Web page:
Within the first year of the program, adult case managers from VCHA mental health teams had already seen the positive overall impact on participating families. For instance, one therapist said that her client struggles with profound negative symptoms of mental illness, specifically apathy and lack of motivation. Despite what would ordinarily be barriers to her child, the SSC allows her daughter to have fun with other children in a safe and positive environment. Another client suffers from depression and shares little play activity with her son. During the child’s participation in SSC, the family and child worker has noticed an increase in positive social interaction and also in his self-esteem.
Feedback from parents is equally supportive of the SSC. One parent said that the SSC alleviates the guilt she feels about not having enough money to help her daughter enjoy enriching activities. Another parent, who suffers from panic disorder, is often too anxious to go out and has difficulty focusing her attention on her son’s needs. Through the program, however, her son’s recreational and social needs can be addressed.
Perhaps the greatest strength of the program is the consistency it has provided for the children – despite the changes they are faced with regarding their parents’ mental health, or custody arrangements, or challenges to their own coping skills. The SSC is designed to provide long-term support to children who cope with parental mental illness. Even though the program and activities are designed for a specific age group, children are not automatically asked to leave the program once they reach a certain age. Instead, they are allowed to naturally mature out of the program, based on their own decision about when they are ready to graduate. Many of the children are part of the original group that started in 2001.
Tess Rogalsky explains that a big part of the program is that it gives the kids a place to ‘sound off’ if they need to and receive some support as well. The SSC provides an environment where the kids know that both the adults and kids are going to understand if they’ve had a bad week at school or home.
Jim Marsh, the CMHA Community Rehabilitation Team Leader, concurs. He says: “True friendships have developed. For many children, this program is the most stable part of their lives. It’s too bad that more resources aren’t available for this type of service because when treating mental illness, you need to treat the whole family.”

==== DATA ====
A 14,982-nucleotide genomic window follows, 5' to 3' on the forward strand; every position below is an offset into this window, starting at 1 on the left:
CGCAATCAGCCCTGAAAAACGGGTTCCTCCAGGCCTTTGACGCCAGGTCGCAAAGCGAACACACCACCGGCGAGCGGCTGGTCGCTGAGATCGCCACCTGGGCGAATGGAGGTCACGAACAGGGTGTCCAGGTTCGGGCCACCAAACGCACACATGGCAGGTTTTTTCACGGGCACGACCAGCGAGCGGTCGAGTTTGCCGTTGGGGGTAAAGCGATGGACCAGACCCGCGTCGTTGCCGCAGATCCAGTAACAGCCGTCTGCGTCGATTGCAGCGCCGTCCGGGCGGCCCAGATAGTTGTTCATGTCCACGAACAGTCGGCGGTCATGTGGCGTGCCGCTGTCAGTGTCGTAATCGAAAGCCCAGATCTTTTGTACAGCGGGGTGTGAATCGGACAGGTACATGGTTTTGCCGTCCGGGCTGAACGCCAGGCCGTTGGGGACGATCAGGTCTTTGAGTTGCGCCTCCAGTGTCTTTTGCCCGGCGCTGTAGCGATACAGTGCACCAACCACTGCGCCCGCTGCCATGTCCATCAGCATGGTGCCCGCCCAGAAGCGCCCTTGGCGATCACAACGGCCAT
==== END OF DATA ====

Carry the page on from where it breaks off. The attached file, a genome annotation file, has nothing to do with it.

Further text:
Summary and Conclusion
Having a mental illness may make parenting difficult, but good clinical care, active management of symptoms, and access to effective rehabilitation services can enhance outcomes for both parent and child. Partnerships between adult mental health services and child services are essential for supporting families with parental mental illness. The SSC is a perfect example of bridging professional and community supports to enhance a child’s chances for success as he or she matures.
Funding for the pilot project came from Vancouver Community Mental Health Services, Vancouver/Richmond Health Board, the CMHA Vancouver-Burnaby Branch and private donors. Now a full-fledged program at CMHA, the SSC is funded by the VCHA until March 2005. CMHA is currently seeking funding opportunities to cover the $24,000 annual cost to maintain this valuable program on an ongoing basis.
The SFWPMI Committee feels that one of the key reasons for securing future funding is to maintain this cohesive group of children so that important social and community supports are enhanced in the families’ lives. Everyone involved in the SSC program – from service providers, to recreation staff, to the parents themselves – acknowledge the value of these supports outside of a clinical setting. The friendships formed among the children will become part of the positive social networks that will get them through adolescence, and make it easier for them to cope with their parent’s illness as they go through life.
Helping Children Whose Parents Have a Mental Illness
A Tookkit for Conclusion
The toolkit is a collection of current resources and references materials designed to assist case managers and family and child workers from the mental health teams in Vancouver Coastal Mental Health Authority (VCHA). This toolkit was developed by the VCHA Committee for Supporting Families with Parental Illness, in partnership with the Justice Institute of British Columbia. It is available from their website at www.jibc.bc.ca/clcl
The Super Saturday Club
A Review of an Innovative Recreational Program for Children Living in Families with Parental Mental Illness (August 2002). Canadian Mental Health Association, Vancouver-Burnaby Branch. This is the program evaluation after the first year of the pilot project. See www.cmhavb.bc.ca
Principles and Actions for Services and People Working with Children of Parents With a Mental Illness
(April 2003). Austrialian Infant, Child, Adolescent and Family Mental Health Association - Children of Parents with Mental Illness Initiative. This draft document is based on consultations across Australia and an extensive literature research. See www.aicafmha.net.au
About the Author
Jeri-Lyn is a member of the Committee for Supporting families with Parental Mental Illness. She coordinates the Volunteers in Partnership Programs at the Canadian Mental Health Association Vancouver-Burnaby Branch, where volunteers provide one-to-one social and leisure support for adults with a mental illness